Culture Secretary Ben Bradshaw has warned BBC bosses about the dangers of the ‘cult of youth’, after the changes to the Strictly Come Dancing panel.
Speaking to the Sunday Mirror, Bradshaw said that the corporation needed to be “sensitive to public opinion over issues like ageism”.
His remarks come just weeks after the BBC announced that Strictly Come Dancing judge Arlene Phillips would be replaced by former series winner Alesha Dixon on the new series this autumn.
They have received over 1,500 complaints from viewers over the changes, many believing it is because of Phillips’ age even though this has been denied.
“The cult of youth has its limits and rightly so,” Bradshaw told the paper.
“With more and more of the population over 60 and that trend set to continue in years to come, I think the BBC and other organisations will have to reflect that in terms of the people they have on air. It’s important they reflect society as a whole.”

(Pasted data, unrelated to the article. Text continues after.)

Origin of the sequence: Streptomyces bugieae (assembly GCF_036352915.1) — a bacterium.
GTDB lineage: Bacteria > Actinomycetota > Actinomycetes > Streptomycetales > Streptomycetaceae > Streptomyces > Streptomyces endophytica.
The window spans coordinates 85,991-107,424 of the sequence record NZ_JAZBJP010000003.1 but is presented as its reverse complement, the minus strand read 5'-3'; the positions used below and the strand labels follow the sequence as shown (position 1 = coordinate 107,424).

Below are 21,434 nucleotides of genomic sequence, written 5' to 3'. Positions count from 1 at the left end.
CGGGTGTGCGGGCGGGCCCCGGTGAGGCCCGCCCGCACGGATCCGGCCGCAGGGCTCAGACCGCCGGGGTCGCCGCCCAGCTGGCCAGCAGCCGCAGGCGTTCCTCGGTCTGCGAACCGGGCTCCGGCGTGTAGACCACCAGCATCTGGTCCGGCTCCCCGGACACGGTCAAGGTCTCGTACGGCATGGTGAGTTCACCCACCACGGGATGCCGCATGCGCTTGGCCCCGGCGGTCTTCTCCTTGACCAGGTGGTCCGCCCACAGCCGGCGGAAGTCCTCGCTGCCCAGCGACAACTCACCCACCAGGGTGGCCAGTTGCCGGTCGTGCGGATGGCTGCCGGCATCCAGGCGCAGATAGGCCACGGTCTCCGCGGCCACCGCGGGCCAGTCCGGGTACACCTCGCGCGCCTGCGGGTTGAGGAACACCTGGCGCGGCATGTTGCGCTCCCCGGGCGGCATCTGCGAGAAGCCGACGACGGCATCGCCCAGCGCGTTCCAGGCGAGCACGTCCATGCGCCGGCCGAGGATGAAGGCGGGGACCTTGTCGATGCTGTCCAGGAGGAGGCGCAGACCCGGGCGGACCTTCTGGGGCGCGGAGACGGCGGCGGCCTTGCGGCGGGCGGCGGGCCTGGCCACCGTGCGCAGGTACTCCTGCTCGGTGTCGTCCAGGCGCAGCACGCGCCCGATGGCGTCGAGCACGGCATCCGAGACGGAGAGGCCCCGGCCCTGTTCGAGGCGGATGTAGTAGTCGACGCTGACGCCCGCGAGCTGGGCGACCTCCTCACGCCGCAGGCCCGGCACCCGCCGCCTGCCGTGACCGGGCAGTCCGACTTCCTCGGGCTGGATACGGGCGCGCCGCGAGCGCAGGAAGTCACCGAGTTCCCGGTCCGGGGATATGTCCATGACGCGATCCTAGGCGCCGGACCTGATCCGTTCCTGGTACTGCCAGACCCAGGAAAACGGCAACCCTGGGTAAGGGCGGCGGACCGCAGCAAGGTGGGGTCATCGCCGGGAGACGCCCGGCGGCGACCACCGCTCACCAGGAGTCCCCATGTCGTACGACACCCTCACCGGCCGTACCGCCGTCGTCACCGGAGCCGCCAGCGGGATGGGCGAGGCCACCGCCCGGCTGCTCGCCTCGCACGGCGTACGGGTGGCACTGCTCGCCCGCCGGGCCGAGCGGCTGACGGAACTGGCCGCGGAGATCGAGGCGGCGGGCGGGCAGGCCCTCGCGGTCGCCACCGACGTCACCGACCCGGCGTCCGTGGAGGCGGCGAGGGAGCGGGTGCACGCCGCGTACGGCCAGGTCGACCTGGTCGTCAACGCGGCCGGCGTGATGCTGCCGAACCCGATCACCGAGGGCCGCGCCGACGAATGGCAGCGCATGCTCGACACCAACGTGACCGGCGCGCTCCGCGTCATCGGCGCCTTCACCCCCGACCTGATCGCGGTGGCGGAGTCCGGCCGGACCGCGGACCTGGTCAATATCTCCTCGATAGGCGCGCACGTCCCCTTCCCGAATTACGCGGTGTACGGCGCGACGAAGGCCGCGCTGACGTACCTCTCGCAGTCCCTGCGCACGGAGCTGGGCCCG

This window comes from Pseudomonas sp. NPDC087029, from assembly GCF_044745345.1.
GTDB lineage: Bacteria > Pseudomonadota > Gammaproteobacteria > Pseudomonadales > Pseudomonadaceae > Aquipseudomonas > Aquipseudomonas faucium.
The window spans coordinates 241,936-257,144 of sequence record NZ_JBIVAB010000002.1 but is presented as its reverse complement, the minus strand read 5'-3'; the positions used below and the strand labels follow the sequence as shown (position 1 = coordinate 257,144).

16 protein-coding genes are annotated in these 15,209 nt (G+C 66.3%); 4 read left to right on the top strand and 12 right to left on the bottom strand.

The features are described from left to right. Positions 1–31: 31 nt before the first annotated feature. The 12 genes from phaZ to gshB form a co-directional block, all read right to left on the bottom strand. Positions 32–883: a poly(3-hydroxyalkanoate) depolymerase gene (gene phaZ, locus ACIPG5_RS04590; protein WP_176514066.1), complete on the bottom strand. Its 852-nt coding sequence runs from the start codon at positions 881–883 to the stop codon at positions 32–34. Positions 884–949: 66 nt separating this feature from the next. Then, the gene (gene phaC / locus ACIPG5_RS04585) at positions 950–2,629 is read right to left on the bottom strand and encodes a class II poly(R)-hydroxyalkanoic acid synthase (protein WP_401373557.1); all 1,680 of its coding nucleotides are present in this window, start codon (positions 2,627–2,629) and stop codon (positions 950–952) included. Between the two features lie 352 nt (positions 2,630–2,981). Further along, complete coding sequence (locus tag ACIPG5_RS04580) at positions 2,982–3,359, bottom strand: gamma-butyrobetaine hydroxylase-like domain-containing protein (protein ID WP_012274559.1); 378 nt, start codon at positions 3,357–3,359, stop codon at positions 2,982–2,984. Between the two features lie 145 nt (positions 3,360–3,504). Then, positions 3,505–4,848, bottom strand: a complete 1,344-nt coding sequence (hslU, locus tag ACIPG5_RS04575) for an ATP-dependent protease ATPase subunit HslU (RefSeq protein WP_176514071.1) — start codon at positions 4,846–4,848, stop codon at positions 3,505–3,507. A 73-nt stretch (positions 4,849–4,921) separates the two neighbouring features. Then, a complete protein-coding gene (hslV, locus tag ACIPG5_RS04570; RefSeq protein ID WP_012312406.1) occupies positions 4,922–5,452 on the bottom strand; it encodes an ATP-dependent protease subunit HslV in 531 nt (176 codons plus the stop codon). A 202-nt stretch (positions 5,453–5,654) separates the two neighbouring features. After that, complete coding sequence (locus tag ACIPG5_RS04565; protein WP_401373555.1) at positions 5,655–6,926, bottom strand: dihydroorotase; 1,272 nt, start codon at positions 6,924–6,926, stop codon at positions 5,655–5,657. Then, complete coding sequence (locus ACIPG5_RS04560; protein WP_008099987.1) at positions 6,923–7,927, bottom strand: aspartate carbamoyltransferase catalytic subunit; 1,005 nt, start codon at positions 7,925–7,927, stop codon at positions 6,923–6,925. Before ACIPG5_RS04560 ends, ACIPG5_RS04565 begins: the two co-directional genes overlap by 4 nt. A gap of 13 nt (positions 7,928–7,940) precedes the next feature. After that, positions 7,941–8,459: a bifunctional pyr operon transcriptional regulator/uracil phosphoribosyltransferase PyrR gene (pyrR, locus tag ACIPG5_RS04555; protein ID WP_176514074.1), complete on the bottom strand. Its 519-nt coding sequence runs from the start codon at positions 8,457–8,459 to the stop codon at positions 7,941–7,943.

And when asked about claims that the BBC had wanted a younger judge for Strictly, Bradshaw said, “If that is the reason they did it, that would clearly not be acceptable. They may have other reasons.
“It’s very important, particularly when we have a growing elderly population whom we want to encourage to be active, that we should be employing more people on television in their 60s and even older.”